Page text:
Should, Shouldn'tK. Praslowicz
If ever there are two terms that can drive me bonkers when someone is commenting on my work, it is use of should, and shouldn’t.
If someone likes my work, great! If someone hates it, that is fine too as I’d never believe that any artist can achieve universal acceptance. But don’t just tell me I need to do something different to make it fit into your view of what is acceptable.
… have obeyed the rule of thirds.”
… have shot this in color.”
… have printed this high key.”
… wait until people press their cheeks together and smile.”
… have taken this image with that camera instead.”
When I hear any such statements, I can’t help but wonder what they really are saying.
“I know I’m better than you because…
…I own the latest digital camera, and use fancy words like ‘bokeh.'”
…I’ve religiously read Ansel Adams.”
…my arrogant nature demands it.”
…I have a BA in art.”
…I’ve sold more prints than you.”
…know how to read MTF charts.”
I feel that to tell an artist they need to do something different, is to assert that the artist is completely inexperienced and is in need of guidance. I’ve been to art openings where I thought that the work was absolute amateur crap and walked away looking like a zombie since the blood rushed out of my face due to the sheer fright I just experience knowing that what I had just seen could be taken seriously. Even in such a situation I would have found it horribly out of place and disrespectful to have approached the artist and say “You should paint with more realism. [Then maybe I’ll like your work]” They appeared to happy as a pig in mud over their work. Who am I to take that away from them?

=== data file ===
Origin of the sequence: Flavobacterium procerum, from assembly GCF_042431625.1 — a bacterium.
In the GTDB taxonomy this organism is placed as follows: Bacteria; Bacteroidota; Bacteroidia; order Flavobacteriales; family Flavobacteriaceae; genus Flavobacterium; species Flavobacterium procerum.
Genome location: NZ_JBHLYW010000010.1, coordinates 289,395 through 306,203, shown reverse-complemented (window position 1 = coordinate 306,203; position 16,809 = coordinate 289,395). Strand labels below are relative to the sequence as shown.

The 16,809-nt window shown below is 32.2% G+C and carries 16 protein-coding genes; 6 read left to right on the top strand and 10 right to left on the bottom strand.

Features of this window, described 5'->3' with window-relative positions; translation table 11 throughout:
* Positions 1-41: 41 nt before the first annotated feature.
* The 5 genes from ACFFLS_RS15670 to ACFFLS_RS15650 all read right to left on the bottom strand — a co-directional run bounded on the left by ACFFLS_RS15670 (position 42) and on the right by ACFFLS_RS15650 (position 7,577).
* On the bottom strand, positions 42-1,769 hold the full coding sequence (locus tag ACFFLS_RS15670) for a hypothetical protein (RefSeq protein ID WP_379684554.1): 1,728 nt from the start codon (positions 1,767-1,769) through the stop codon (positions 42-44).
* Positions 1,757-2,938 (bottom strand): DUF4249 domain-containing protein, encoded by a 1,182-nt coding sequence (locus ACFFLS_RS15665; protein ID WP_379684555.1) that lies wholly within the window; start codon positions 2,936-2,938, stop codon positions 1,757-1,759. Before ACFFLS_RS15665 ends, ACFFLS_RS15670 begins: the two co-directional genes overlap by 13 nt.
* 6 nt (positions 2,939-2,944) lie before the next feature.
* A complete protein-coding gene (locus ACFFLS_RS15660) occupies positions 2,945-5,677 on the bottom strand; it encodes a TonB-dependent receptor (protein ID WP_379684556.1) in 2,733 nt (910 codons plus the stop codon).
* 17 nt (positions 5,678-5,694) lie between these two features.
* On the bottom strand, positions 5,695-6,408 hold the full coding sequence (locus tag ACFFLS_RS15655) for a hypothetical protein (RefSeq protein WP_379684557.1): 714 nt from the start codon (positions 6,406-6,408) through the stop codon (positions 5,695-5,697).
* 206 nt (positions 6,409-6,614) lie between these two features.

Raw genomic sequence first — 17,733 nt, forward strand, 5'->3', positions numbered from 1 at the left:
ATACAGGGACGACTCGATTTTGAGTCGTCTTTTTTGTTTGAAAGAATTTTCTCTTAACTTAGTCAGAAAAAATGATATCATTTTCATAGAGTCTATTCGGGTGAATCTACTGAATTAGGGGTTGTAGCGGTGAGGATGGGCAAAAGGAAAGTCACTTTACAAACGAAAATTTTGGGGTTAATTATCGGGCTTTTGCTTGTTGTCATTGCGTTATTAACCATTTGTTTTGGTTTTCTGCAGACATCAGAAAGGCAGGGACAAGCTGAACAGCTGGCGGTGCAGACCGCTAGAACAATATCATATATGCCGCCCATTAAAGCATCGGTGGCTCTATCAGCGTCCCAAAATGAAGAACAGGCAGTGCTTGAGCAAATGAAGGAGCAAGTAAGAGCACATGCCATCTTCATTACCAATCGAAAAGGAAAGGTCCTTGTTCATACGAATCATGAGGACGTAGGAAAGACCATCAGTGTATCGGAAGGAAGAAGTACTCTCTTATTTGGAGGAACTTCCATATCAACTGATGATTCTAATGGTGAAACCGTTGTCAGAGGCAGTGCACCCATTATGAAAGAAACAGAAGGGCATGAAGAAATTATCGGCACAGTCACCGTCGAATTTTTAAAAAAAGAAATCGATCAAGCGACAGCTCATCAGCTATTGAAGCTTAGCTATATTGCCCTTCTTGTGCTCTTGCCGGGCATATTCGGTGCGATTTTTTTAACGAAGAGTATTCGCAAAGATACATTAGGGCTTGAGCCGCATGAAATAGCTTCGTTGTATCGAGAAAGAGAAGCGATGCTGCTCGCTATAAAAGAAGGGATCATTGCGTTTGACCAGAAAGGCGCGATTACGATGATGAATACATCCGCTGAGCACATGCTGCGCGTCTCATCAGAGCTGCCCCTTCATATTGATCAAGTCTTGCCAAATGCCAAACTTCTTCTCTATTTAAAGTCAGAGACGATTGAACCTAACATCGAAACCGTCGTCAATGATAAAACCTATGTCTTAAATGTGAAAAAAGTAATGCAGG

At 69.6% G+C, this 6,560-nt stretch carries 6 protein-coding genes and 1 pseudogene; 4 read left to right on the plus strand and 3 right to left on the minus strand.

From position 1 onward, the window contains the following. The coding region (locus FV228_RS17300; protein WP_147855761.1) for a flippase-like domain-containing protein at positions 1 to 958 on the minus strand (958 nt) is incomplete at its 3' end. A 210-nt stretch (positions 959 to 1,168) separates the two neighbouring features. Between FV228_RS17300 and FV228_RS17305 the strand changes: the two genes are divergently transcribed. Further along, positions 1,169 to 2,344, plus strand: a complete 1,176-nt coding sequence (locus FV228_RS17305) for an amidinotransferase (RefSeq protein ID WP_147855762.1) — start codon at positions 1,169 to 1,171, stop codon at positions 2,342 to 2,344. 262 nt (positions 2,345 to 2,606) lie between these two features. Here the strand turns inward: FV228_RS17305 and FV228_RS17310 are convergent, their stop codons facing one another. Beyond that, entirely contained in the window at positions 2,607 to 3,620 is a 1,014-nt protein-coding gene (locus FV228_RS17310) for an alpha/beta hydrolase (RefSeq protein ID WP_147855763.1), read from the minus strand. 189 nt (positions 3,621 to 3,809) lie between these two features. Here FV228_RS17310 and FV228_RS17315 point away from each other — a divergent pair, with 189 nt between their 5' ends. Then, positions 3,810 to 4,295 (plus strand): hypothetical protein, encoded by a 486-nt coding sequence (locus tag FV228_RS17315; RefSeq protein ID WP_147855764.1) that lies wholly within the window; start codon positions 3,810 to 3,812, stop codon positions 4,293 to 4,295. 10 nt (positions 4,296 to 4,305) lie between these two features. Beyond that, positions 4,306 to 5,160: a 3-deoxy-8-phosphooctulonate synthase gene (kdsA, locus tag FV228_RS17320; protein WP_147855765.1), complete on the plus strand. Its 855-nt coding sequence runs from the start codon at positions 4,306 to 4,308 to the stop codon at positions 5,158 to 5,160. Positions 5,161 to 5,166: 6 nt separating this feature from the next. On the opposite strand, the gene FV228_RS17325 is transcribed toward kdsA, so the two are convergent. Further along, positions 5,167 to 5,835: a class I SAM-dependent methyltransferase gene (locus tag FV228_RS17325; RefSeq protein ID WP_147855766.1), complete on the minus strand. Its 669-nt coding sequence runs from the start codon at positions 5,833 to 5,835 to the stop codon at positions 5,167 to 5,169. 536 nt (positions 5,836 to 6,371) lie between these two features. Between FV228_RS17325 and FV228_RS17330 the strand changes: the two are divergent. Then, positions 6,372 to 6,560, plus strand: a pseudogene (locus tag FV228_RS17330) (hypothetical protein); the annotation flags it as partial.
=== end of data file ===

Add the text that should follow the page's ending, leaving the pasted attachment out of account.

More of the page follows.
And now to risk being a hypocrite, I do believe that artists shouldn’t give a shit what anyone else thinks of their work. If my choices aren’t good enough for someone else, too bad, that is their hang up, not mine.
Being a non-religious sort of person, I often feel that photography is my replacement spirituality. Instead of hoping that my soul will live on forever in heaven, I hope that it’ll live forever through the imagery that I’ll leave behind. My fear is that if I ever cared too much about what other people’s expectations for art are, and follow all of the Shoulds and Shouldn’ts out there, that I’ll end up doing nothing but selling long exposure photos of waterfall at local arts & craft fairs. At that point, I feel my soul truly would be lost.